The game even attempts at having a narrative that can be followed by listening to Desmond narrate his Diary between levels, it’s a rather simple story with little depth or deep explanation but what it succeeds in doing is giving the player a motive for destroying the game’s hordes of enemies.
Desmond sounds like a man who has little hope and his narration is delivered in a suitably appropriate manner. It’s a nice little touch, as is the dialogue Desmond has with his ally, Europa during the game’s missions, which peppers the game with a touch of humanity. Having said that these sections could be better implemented and cut scenes would greatly enhance the proceedings.
As mentioned previously, the game is spread across 14 levels, which include a good variety of locales, from the distinct desert canyons of the first couple of levels, to volcanic caves, tropical stormy seas then eventually into the inner workings of a Zeetnuk spacecraft where you take down the game’s final boss.
The game doesn’t really excel in boss battles sadly though and there’s a feeling that it could do with a few more, at least a little more variety would be nice (you fight the rather underwhelming ‘Goliath’ a total of three times during the games final missions). What is here though is satisfying enough, plenty of projectile dodging ensues but the bosses do have a bad habit of overstaying their welcome and occasionally go on for what feels like an age. A life bar would be a welcome addition for sure.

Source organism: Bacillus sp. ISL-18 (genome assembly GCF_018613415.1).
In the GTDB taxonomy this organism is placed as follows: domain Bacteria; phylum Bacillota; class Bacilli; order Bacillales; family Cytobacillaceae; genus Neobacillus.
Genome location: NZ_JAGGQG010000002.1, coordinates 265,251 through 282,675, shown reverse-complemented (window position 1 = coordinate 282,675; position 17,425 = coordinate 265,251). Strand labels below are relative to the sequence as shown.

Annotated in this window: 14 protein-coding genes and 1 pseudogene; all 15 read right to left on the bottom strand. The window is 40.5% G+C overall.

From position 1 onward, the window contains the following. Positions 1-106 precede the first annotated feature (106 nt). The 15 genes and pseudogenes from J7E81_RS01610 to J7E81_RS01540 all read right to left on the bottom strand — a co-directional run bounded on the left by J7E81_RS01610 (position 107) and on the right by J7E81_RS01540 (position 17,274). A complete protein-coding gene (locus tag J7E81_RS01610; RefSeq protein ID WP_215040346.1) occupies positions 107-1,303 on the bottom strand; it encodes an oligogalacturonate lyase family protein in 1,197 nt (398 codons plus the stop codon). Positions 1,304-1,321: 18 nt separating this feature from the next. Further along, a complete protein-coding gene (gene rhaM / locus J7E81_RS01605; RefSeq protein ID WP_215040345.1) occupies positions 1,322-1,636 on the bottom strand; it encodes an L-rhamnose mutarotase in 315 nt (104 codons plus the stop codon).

Worthy of note are the game’s graphics, this is a nice looking game for sure, not only from a graphical standpoint but from a design standpoint also. All the vehicles in the game have their own distinct personalities and everything on screen is very easy on the eyes.
The game’s colour palette is refreshingly bright and while the graphics are certainly of this generation they also have a retro throwback feel, provoking nostalgic memories of the bygone Amiga era.
Musically Dogos is rather underwhelming, the game has a limited soundtrack comprising of a handful of tracks that are re-used far too frequently and often don’t represent the fast paced nature of what’s going on in the game most of the time. A more dynamic soundtrack would help elevate the game’s atmosphere immensely. While some of the tracks are fairly enjoyable to listen to they don’t change up enough when needed and sadly, Dogos ends up feeling flat in the music department for the most part.
In summary, Dogos does a lot of things very well. It has great graphics, satisfying finely tuned controls and nice level design but falls flat in other areas like sound, variety and overall presentation and wow-factor. The frustrating thing about Dogos is it’s almost all there, just the pieces aren’t meshing together as well as they could be, with a few more varied mission objectives, a more dynamic soundtrack, better boss battles and overall greater coherence and polished presentation Dogos would certainly be 'Top Dog'. As it stands though Dogos is a solidly crafted shooter which offers up a refreshing change of pace when compared to other games of its ilk.
I strongly recommend that you give Dogos a go. It provides a rewarding, unique and accessible shooting experience that has some nice challenge, it’s a good length too, providing about 6 hours gameplay to complete the main story and then an incentive to play though the levels again to complete extra challenges.
What I really hope is that enough people try this game to encourage a sequel, as I feel it wouldn’t take a lot more to make this game a top drawer title.
DOGOS is available NOW (Sept 6) for download on PS4 and from Sept 7. for download on XBOXONE and STEAM platforms.